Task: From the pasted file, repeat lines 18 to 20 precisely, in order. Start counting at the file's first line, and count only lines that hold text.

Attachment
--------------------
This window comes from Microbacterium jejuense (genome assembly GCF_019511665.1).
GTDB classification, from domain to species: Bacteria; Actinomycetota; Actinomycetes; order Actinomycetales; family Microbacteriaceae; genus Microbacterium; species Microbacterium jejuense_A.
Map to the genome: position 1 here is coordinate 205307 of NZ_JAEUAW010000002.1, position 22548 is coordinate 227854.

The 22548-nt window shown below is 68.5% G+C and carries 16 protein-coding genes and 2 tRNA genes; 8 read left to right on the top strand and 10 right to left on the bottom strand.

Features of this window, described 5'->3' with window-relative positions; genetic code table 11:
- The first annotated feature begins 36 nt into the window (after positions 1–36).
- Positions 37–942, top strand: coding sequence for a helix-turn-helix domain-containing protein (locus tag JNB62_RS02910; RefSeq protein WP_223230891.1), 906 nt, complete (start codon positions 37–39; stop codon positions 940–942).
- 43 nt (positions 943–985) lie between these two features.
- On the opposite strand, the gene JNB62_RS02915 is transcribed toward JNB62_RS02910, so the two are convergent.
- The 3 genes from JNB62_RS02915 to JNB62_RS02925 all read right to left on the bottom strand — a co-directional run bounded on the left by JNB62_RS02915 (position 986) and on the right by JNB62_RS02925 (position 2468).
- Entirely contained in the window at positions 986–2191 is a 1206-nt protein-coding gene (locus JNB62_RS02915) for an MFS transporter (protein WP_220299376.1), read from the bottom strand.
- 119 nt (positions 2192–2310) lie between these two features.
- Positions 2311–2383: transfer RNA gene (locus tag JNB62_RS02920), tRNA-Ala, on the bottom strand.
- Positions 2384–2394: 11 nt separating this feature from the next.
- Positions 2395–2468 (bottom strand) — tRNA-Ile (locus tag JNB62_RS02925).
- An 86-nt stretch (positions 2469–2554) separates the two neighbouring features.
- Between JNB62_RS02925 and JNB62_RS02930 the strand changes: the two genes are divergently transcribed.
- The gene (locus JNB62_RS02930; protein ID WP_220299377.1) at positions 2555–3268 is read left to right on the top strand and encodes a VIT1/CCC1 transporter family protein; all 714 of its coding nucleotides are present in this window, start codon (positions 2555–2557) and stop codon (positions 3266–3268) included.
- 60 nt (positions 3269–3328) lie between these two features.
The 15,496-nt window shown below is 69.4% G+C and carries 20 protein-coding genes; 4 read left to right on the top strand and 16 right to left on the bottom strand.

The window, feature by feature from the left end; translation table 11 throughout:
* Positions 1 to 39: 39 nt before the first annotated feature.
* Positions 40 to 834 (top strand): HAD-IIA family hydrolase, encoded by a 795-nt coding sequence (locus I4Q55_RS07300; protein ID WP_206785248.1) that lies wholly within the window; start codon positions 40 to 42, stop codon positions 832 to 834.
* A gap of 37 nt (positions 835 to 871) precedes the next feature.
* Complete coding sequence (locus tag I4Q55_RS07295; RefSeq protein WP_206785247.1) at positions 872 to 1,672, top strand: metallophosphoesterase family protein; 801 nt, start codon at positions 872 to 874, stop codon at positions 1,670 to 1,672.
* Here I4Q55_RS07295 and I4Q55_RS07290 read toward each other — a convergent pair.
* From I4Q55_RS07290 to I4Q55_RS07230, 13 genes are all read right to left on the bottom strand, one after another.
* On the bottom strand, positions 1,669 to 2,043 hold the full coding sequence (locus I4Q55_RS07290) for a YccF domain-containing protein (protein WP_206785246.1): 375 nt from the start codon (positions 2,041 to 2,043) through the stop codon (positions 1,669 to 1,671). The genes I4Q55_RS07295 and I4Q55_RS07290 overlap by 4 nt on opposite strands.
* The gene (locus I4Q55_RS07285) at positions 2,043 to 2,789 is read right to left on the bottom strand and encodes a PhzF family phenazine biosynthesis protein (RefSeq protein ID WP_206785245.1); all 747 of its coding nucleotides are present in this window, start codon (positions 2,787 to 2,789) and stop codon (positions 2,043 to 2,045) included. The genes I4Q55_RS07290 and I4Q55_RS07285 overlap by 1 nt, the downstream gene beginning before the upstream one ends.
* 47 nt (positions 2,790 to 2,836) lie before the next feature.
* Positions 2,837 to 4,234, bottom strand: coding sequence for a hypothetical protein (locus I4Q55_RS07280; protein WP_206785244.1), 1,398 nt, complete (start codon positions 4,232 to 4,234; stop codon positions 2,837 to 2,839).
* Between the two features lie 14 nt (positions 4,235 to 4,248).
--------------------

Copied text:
- The gene (locus JNB62_RS02930; protein ID WP_220299377.1) at positions 2555–3268 is read left to right on the top strand and encodes a VIT1/CCC1 transporter family protein; all 714 of its coding nucleotides are present in this window, start codon (positions 2555–2557) and stop codon (positions 3266–3268) included.
- 60 nt (positions 3269–3328) lie between these two features.
The 15,496-nt window shown below is 69.4% G+C and carries 20 protein-coding genes; 4 read left to right on the top strand and 16 right to left on the bottom strand.